Is the UP administration afraid of the Reds?
By Louis "Barok" Biraogo / Manila Standard
"Herbosa wasn’t against the community pantries. He was against allowing the mushrooming of pantries that operate without any regard for quarantine protocols."
Last week, Dr. Teodoro Herbosa resigned from his post as Executive Vice President of the University of the Philippines.
Dr. Herbosa is an industrious and efficient university administrator. Through him, UP officials, faculty, students, employees and alumni were always kept abreast of the latest developments about the COVID-19 pandemic during those dark months of March to June 2021, when the pandemic seemed like the beginning of the end of the world.
A noted Doctor of Medicine, Herbosa’s periodic advisories gave hope to the many who feared every tomorrow at the height of the pandemic.
Like many UP technocrats, Herbosa uses social media to express his views and ideas, confident in the knowledge that UP is a zone of freedom of speech and expression, and the last place in the country where people will be condemned for their views.
Herbosa was mistaken. UP is no longer the zone of freedom he thought it was. It is now a campus of intolerance, where only radical views and activities are allowed, and where the university administration itself is afraid of leftist elements surrounding it. In the UP of today, one can get condemned for what he says, by those who don’t like what he said.
It all started with the now famous “community pantry” first created by a UP alumna along a street inside UP Teacher’s Village in Diliman, Quezon City.
After a newspaper reported the success of the community pantry, the idea caught fire and soon enough, many similar community pantries mushroomed all over the metropolis.
When Herbosa learned that quarantine protocols were not being properly observed by the crowds lining up at those community pantries, Herbosa warned, among others, that the pantries can end up deadly to many.
Meanwhile, a television personality decided to celebrate her birthday by putting up her own community pantry, also in Quezon City. While her much publicized pantry attracted a very huge crowd, news reports said the required quarantine protocol of social distancing was not observed.
The sad news is that a 67-year-old man collapsed while waiting in line. He was rushed to the hospital but was declared dead upon his arrival there. It appears that he may have suffered a cardiac arrest, and that if he had been advised to have someone else stand in line for him in view of his age, he may not have died.
Thereafter, Herbosa posted his reflections on the incident on social media. In his unique, straight forward style of expressing himself, Herbosa reiterated his previous warnings that if health protocols are not properly observed at those pantries, they become threats to life and public safety.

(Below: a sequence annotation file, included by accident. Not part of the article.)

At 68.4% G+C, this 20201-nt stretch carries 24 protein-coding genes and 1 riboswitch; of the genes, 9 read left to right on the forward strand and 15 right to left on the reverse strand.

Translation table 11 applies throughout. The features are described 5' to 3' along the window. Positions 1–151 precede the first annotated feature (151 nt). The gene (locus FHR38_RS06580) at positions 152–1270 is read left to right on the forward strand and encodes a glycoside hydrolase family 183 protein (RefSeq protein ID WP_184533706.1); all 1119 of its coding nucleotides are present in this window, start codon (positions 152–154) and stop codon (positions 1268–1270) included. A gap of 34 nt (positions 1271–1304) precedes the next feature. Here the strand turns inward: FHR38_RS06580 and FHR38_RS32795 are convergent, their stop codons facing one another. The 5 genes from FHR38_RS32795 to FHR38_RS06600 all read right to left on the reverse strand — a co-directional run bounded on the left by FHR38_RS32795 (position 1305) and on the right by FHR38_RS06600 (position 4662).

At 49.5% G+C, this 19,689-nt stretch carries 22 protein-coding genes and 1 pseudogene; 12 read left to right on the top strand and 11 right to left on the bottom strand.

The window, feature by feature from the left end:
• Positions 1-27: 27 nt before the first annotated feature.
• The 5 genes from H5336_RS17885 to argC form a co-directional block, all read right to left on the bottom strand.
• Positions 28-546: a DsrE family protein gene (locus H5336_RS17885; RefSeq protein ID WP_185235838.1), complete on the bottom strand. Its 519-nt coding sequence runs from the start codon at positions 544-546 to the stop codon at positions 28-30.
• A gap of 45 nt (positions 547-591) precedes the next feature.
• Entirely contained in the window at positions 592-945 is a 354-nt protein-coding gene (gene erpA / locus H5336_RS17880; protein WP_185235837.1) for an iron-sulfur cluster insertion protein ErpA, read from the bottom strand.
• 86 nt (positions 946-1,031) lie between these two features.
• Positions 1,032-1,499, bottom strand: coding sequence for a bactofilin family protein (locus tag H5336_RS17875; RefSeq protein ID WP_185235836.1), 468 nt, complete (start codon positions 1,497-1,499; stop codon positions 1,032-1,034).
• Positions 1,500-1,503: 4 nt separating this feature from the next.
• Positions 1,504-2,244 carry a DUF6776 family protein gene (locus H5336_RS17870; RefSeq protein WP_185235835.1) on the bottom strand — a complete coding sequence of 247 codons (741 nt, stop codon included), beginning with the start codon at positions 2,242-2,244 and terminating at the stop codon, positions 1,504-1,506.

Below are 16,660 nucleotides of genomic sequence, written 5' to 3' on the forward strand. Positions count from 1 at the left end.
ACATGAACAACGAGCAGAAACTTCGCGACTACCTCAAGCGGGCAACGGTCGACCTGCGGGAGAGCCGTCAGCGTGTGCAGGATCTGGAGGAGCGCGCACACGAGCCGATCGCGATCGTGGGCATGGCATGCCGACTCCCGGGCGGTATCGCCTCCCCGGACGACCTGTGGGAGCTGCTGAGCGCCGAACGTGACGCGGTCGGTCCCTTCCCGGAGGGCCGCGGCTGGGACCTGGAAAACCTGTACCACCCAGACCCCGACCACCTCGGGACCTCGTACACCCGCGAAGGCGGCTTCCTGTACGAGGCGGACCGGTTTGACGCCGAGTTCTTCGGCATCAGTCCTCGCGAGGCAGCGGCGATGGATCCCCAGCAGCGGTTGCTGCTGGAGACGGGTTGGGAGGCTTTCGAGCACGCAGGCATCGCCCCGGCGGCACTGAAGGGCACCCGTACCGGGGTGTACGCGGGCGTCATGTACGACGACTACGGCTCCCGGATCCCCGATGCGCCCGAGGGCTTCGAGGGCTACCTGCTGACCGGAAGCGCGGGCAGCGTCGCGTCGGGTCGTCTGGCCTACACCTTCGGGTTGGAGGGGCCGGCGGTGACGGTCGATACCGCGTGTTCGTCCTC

Herbosa’s remarks did not sit well with several UP alumni, who bashed him online.
One basher was a former member of the UP Board of Regents whose appointment to the cabinet of President Duterte in 2017 was rejected by the Commission on Appointments. Some sectors believe that she is a known sympathizer of the left. From the way she spoke, it was as if she embodied all that is right and proper in the UP community. Such audacity!
Another basher was a faculty member whom some UP alumni suspect is aligned with the left. He styles himself as an alleged expert on the mass media, and gives skewed interviews on television news programs.
On close scrutiny, however, there was nothing wrong or legally objectionable about what Herbosa said online.
As confirmed by news reports, quarantine protocols were not observed in the actress’ community pantry, and this fact already made the pantry a threat to the safety of everyone who was there.
That publicized pantry, held to mark a movie celebrity’s birthday, was bound to attract a multitude, senior citizens included, to form a very long line, which was what happened. Add to that the blistering summer heat and you have a recipe for health problems.
Herbosa wasn’t against the community pantries. He was against allowing the mushrooming of pantries that operate without any regard for quarantine protocols, a view shared by Quezon City Mayor Joy Belmonte. It just so happened that Herbosa’s choice of words did not sound nice to those who dislike officials of the government, and to those who are not familiar with the details of the event.
Take note that Herbosa is a bureaucrat, not a politician. He simply said what he had in mind, without using the specious, sugar-coated language which traditional politicians are known for. There was nothing libelous or obscene in what he posted online. What he said was, undoubtedly, speech protected by the Constitution.
Why then should Herbosa be faulted for what he said online?
The more important question is, why didn’t UP President Danilo Concepcion defend Herbosa? Is the UP administration afraid of the reds? It looks like it is.